The next item addressed the Community Economic Growth Grant program administered by the Governor's Office for Local Development (GOLD). Ms. Ingram said GOLD has determined that "retirement of a mortgage or other indebtedness on a capital project made within the preceding five calendar years" as discussed at the last CPAB meeting should not be included in the list of eligibility criteria, and program manuals will be changed accordingly. Senator Westwood asked if that change would effect already-submitted applications or not go into effect until the manual is updated. Dan Waits, of GOLD, said he was unsure and would follow up with Senator Westwood.


Ms. Ingram said the fourth agenda item provided additional descriptive information that had been requested about the Purchase of Agriculture Conservation Easements (PACE) program.


The next item addressed questions about school facilities maintenance that had been raised at the last meeting. It noted that the study being done by the Office of Education Accountability will include the collection and analysis of data on school maintenance.


The seventh information item provided confirmation from the Kentucky Infrastructure Authority to its response at the August 11 meeting that amounts from Fund B (Infrastructure Revolving Loan Program) could be used for work on the Kentucky River dams or to construct a pipeline to address water supply issues.


The final information item was the report of the CPE's review of the information technology projects submitted by the postsecondary institutions and included a list of 15 "high value" projects. It also noted that the CPE will propose bond financing for upgrades of campus administrative and instructional systems.


Senator Westwood said that as part of the review of the agency plans and development of the statewide plan, it has been the Board's practice to receive a report on the Commonwealth's debt position from the staff of the LRC Economist's Office. He introduced Mike Clark and Kristi Culpepper to make that presentation. Mr. Clark said the presentation would be based on a memo included in the members' folders, which discusses trends related to debt indicators and issues that rating agencies consider when evaluating state debt.


Ms. Culpepper said decisions about issuing debt need to be based on a cost benefit analysis. Policy makers must consider the benefits of providing for essential government services, funding state programs, and maintaining or improving state facilities and infrastructure and the costs associated with these policies. If they are funded by issuing debt, the interest paid on the debt contributes to the total cost such that the cost of the debt and the factors that affect the cost of debt can impact policy decisions.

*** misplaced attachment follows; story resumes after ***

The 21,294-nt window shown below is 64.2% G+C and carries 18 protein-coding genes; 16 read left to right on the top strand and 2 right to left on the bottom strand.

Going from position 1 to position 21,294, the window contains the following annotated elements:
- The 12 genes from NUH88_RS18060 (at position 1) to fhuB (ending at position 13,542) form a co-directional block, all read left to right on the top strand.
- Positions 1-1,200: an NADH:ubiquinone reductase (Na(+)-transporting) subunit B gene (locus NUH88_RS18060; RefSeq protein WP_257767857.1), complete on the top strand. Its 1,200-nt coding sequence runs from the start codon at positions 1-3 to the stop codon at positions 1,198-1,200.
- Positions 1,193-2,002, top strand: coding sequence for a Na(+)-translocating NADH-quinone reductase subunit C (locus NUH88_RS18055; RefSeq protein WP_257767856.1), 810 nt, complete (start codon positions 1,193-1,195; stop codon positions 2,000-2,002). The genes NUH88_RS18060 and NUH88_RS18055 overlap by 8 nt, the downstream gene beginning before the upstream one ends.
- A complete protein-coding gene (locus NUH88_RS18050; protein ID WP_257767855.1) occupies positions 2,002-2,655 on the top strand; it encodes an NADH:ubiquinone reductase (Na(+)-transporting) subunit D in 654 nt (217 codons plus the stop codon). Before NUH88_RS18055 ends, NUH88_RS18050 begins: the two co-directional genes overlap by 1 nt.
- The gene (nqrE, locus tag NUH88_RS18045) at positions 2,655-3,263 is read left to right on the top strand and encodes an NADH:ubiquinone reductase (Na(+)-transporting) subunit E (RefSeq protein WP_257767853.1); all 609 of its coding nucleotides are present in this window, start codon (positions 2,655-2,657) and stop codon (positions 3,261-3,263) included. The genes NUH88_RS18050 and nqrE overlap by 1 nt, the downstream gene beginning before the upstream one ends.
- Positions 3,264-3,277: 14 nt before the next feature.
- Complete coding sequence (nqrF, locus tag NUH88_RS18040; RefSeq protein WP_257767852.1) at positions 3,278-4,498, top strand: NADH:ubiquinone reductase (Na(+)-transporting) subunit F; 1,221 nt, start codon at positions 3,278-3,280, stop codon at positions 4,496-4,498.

Ms. Culpepper said factors determining the cost of debt are the perceived risk of default, the overall financial situation of the state, the amount of debt outstanding, the nature of the state's economy and its growth and stability, and the opinions of the credit rating agencies.


Ms. Culpepper said the rating agencies consider financial management the most important dimension of a state's debt and discussed the importance rating agencies place on having a structurally balanced budget and on having a budget reserve fund. She then reviewed a chart showing the historic and projected balances in Kentucky's Budget Reserve Trust Fund since 1990.


Ms. Culpepper next reviewed charts showing Kentucky's debt levels including projected FY 2005/06 debt outstanding ($5.74 billion) and the new debt authorized in the 2004-06 budget ($1.9 billion). She noted that the state's debt outstanding has been trending upward. In presenting figures from Moody's Investors Service showing net tax supported debt per capita and net tax supported debt as a percent of personal income, she noted that the rating agencies cite these as their primary debt indicators because they show how much the state has extended its tax base. Kentucky is higher on these two measures than most other states.


Ms. Culpepper then addressed economic factors for Kentucky including the tax base (employment and personal income), economic diversity which relates to the susceptibility to economic downturns, and demographics (including Medicaid trends which may affect the budget).


Relative to the credit rating agencies' outlook for the Kentucky's debt, Ms. Culpepper said the agencies have cited three main concerns - the trend of late budget adoption, past budgets not being structurally balanced, and the state's slow economic growth relative to national trends. She concluded by listing three avenues of communicating the willingness and ability to pay off debt. They are maintaining a structurally-balanced budget, funding the budget reserve trust fund, and keeping the debt indicators within the rating agencies' parameters.


Senator Boswell thanked Ms. Culpepper for an informative presentation. He said the tax modernization was a good start but that more comprehensive tax reform and additional revenues are needed - and gaming might provide that opportunity. He also expressed concerns about the state issuing bonds for local projects such as equipment purchases, which have a life cycle shorter than the term of the bonds.


In response to Senator Westwood's question about whether the market would consider that gaming provides a stable source of revenues, Mr. Clark said gaming would provide additional revenue and the market would look at how that revenue was being used in determining the effect on interest rates.